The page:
Veiled women on Finnish streets have become an increasingly familiar sight. This is partly due to the recent wave of migrants and asylum seekers from Muslim countries starting from 2015 and partly to Finnish women converting to Islam of their own accord, national broadcaster Yle reported.
According to University of Jyväskylä researcher and ethnologist Meri Tuovinen, Turku and other major Finnish cities have seen a rise in conversions to Islam, most often by ethnic Finnish women who previously had no affiliation with and no exposure to Muslim culture. Big cities offer more opportunities in finding like-minded spirits and have more events going on, she explained.
Tuovinen stressed this goes in lockstep with the international trend, as Islam keeps growing across the Western world, while other religion shrink or at best stay at the same level.
Despite the absence of national statistics, Tuovinen is positive that the number of converts is on the rise in Finland. For her extensive research, she interviewed 31 ethnic Finns-turned-Muslims in various parts of the country. Of them, 28 are women and three men.
While the respondents are a mixed group, of different ages, backgrounds and with different positions in society, what all the 31 converts had in common was the perception of Islam as a 'logical' and 'intellectual' religion, which 'better fits with historical events'. Yet another explanation was that Islam allows people to establish a 'direct contact with God'.
The female Finnish converts also claimed to be 'liberated through the Islamic headdress', which allows them to 'escape Western beauty ideals and expectations'.
"The paradox is the women themselves feel that they are freed by their headgear while this outfit in the West is generally regarded as a sign of compulsion and inequality," Tuovinen explained to Yle.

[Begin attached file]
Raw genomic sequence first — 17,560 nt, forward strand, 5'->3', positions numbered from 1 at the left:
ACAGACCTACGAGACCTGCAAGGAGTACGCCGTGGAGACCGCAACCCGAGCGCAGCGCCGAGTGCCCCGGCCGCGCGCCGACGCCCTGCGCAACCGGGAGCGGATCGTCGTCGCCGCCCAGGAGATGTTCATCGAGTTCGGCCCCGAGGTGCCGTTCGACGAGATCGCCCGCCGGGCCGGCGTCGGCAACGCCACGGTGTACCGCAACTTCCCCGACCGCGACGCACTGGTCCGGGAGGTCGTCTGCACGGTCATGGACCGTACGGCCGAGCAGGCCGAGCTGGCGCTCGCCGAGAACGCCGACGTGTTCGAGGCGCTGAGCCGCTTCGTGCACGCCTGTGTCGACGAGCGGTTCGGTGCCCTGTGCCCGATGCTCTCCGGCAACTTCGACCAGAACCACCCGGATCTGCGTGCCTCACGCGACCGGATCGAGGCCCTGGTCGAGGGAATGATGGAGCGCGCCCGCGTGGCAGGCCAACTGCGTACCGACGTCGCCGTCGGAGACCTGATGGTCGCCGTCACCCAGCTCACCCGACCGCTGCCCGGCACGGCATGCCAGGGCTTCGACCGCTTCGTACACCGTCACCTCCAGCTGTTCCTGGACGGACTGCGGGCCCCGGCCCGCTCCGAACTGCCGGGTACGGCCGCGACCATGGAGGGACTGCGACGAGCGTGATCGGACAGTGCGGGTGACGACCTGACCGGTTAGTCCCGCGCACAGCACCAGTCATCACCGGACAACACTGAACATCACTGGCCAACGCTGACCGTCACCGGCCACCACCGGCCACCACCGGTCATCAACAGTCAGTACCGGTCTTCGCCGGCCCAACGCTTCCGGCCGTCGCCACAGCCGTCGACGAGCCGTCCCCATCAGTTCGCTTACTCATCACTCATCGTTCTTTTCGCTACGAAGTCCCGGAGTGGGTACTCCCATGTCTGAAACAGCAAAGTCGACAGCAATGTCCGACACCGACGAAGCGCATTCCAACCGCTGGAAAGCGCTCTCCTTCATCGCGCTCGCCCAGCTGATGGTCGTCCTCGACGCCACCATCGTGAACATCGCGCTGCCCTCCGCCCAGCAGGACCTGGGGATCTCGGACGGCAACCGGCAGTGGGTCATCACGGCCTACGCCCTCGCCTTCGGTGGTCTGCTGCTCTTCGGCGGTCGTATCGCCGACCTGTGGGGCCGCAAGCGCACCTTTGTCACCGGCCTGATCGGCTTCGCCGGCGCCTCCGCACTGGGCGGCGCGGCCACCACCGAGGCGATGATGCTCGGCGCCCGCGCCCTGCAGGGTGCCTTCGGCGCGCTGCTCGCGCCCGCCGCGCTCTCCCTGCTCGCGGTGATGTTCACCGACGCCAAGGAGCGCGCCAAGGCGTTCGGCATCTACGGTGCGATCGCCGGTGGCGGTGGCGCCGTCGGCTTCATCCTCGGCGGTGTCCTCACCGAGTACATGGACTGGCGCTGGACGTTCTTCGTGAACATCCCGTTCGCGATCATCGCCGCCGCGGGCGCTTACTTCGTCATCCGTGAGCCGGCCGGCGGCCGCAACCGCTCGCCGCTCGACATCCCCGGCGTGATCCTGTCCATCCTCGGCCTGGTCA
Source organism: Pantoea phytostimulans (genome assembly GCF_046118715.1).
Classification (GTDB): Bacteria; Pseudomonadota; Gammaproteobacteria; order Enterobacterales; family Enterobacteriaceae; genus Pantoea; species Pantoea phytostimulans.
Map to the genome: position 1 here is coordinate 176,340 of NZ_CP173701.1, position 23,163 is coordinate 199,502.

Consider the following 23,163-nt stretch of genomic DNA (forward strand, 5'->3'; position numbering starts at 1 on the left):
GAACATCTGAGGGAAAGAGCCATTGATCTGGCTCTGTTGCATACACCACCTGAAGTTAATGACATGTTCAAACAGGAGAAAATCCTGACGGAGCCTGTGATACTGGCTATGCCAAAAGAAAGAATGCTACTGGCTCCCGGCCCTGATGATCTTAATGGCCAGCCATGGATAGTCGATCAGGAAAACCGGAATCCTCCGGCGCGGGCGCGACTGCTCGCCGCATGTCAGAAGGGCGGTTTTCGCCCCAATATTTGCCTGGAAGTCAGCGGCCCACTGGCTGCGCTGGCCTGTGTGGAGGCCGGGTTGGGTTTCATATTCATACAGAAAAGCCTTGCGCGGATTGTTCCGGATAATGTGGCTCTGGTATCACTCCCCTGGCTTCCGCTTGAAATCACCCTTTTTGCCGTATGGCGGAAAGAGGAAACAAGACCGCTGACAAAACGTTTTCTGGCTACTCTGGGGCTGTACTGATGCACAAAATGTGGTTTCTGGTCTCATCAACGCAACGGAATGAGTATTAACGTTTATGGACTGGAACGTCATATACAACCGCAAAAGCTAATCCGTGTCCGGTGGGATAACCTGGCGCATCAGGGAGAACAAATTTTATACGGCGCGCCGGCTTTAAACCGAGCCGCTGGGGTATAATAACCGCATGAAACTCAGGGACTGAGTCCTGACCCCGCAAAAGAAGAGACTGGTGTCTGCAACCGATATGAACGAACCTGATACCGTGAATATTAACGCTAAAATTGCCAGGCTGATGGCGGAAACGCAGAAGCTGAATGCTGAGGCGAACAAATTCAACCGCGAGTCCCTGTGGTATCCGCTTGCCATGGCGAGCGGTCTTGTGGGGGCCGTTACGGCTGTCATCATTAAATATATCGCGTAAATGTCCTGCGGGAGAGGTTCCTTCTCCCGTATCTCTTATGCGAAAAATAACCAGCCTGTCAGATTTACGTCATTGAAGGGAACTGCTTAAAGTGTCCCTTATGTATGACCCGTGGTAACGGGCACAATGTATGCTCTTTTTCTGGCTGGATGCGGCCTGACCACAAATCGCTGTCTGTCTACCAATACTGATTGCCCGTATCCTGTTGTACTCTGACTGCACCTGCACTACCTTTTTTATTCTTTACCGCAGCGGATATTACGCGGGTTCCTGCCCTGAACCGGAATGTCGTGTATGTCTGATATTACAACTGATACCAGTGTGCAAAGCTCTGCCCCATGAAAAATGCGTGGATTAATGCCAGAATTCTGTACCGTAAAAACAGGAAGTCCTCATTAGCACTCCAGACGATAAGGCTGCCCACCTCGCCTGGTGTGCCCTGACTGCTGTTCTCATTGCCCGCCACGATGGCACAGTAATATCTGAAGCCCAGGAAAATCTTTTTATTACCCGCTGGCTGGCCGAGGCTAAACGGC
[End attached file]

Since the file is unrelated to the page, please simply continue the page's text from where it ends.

The idea that the number of converts is rising was shared by Pia Jardi, a proud Muslim since 1986, Helsinki Mosque employee and a collaborator with the National Forum for Cooperation of Religions (USKOT). According to Jardi, people are drawn to Islam by its clarity, direct contact with God and rites with transparent meaning.
In 2016, the Pew Research Centre estimated that about 2.7 percent of Finland's 5.5 million population is Muslim, suggesting that it could grow to 15 percent by 2050. Historically, Finnish Muslims almost entirely consisted of Finnish Tatars, but has grown to embrace other population groups, such as Arabs, Somalis, Kurds, Turks and Albanians.
Additionally, a 2018 survey revealed that almost two-thirds of Finns (62 percent) believe Islam is fundamentally incompatible with the culture and values of Finland. Furthermore, over a quarter said they would never accept a Muslim as a family member, whereas 14 percent were opposed to having Muslims as neighbours.